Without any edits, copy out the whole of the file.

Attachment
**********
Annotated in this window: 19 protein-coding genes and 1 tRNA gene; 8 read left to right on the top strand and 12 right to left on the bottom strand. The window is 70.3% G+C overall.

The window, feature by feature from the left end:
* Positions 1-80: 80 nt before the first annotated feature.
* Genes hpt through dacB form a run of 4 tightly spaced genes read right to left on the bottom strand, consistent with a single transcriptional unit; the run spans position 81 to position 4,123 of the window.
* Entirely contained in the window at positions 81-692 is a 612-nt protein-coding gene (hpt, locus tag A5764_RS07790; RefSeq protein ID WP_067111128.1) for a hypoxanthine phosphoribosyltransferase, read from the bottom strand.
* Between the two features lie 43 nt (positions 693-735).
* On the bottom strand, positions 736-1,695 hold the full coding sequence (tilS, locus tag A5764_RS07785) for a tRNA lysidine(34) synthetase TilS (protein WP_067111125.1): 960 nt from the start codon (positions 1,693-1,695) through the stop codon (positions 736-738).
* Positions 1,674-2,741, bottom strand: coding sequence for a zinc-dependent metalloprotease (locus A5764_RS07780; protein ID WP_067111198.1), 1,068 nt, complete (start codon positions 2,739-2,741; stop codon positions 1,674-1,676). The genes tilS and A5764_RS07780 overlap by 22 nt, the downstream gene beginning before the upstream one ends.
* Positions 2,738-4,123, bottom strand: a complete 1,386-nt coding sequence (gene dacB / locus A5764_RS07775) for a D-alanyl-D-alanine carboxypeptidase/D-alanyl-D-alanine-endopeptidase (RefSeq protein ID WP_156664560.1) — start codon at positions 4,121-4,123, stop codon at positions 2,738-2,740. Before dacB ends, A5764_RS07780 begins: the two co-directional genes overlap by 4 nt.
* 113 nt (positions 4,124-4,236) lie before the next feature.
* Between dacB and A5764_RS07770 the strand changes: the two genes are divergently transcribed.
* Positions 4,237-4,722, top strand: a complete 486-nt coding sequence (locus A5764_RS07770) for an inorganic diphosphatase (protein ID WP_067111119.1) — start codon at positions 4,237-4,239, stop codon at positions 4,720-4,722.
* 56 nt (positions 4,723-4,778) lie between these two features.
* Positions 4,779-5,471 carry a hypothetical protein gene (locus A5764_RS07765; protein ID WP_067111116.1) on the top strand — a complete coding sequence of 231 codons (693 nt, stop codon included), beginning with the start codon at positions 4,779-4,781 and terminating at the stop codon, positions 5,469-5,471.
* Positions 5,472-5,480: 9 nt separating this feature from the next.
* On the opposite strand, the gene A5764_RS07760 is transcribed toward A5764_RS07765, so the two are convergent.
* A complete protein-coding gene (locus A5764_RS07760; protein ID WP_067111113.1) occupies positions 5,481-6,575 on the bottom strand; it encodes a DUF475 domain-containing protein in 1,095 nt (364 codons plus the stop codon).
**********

Annotated in this window: 19 protein-coding genes and 1 tRNA gene; 8 read left to right on the top strand and 12 right to left on the bottom strand. The window is 70.3% G+C overall.

The window, feature by feature from the left end:
* Positions 1-80: 80 nt before the first annotated feature.
* Genes hpt through dacB form a run of 4 tightly spaced genes read right to left on the bottom strand, consistent with a single transcriptional unit; the run spans position 81 to position 4,123 of the window.
* Entirely contained in the window at positions 81-692 is a 612-nt protein-coding gene (hpt, locus tag A5764_RS07790; RefSeq protein ID WP_067111128.1) for a hypoxanthine phosphoribosyltransferase, read from the bottom strand.
* Between the two features lie 43 nt (positions 693-735).
* On the bottom strand, positions 736-1,695 hold the full coding sequence (tilS, locus tag A5764_RS07785) for a tRNA lysidine(34) synthetase TilS (protein WP_067111125.1): 960 nt from the start codon (positions 1,693-1,695) through the stop codon (positions 736-738).
* Positions 1,674-2,741, bottom strand: coding sequence for a zinc-dependent metalloprotease (locus A5764_RS07780; protein ID WP_067111198.1), 1,068 nt, complete (start codon positions 2,739-2,741; stop codon positions 1,674-1,676). The genes tilS and A5764_RS07780 overlap by 22 nt, the downstream gene beginning before the upstream one ends.
* Positions 2,738-4,123, bottom strand: a complete 1,386-nt coding sequence (gene dacB / locus A5764_RS07775) for a D-alanyl-D-alanine carboxypeptidase/D-alanyl-D-alanine-endopeptidase (RefSeq protein ID WP_156664560.1) — start codon at positions 4,121-4,123, stop codon at positions 2,738-2,740. Before dacB ends, A5764_RS07780 begins: the two co-directional genes overlap by 4 nt.
* 113 nt (positions 4,124-4,236) lie before the next feature.
* Between dacB and A5764_RS07770 the strand changes: the two genes are divergently transcribed.
* Positions 4,237-4,722, top strand: a complete 486-nt coding sequence (locus A5764_RS07770) for an inorganic diphosphatase (protein ID WP_067111119.1) — start codon at positions 4,237-4,239, stop codon at positions 4,720-4,722.
* 56 nt (positions 4,723-4,778) lie between these two features.
* Positions 4,779-5,471 carry a hypothetical protein gene (locus A5764_RS07765; protein ID WP_067111116.1) on the top strand — a complete coding sequence of 231 codons (693 nt, stop codon included), beginning with the start codon at positions 4,779-4,781 and terminating at the stop codon, positions 5,469-5,471.
* Positions 5,472-5,480: 9 nt separating this feature from the next.
* On the opposite strand, the gene A5764_RS07760 is transcribed toward A5764_RS07765, so the two are convergent.
* A complete protein-coding gene (locus A5764_RS07760; protein ID WP_067111113.1) occupies positions 5,481-6,575 on the bottom strand; it encodes a DUF475 domain-containing protein in 1,095 nt (364 codons plus the stop codon).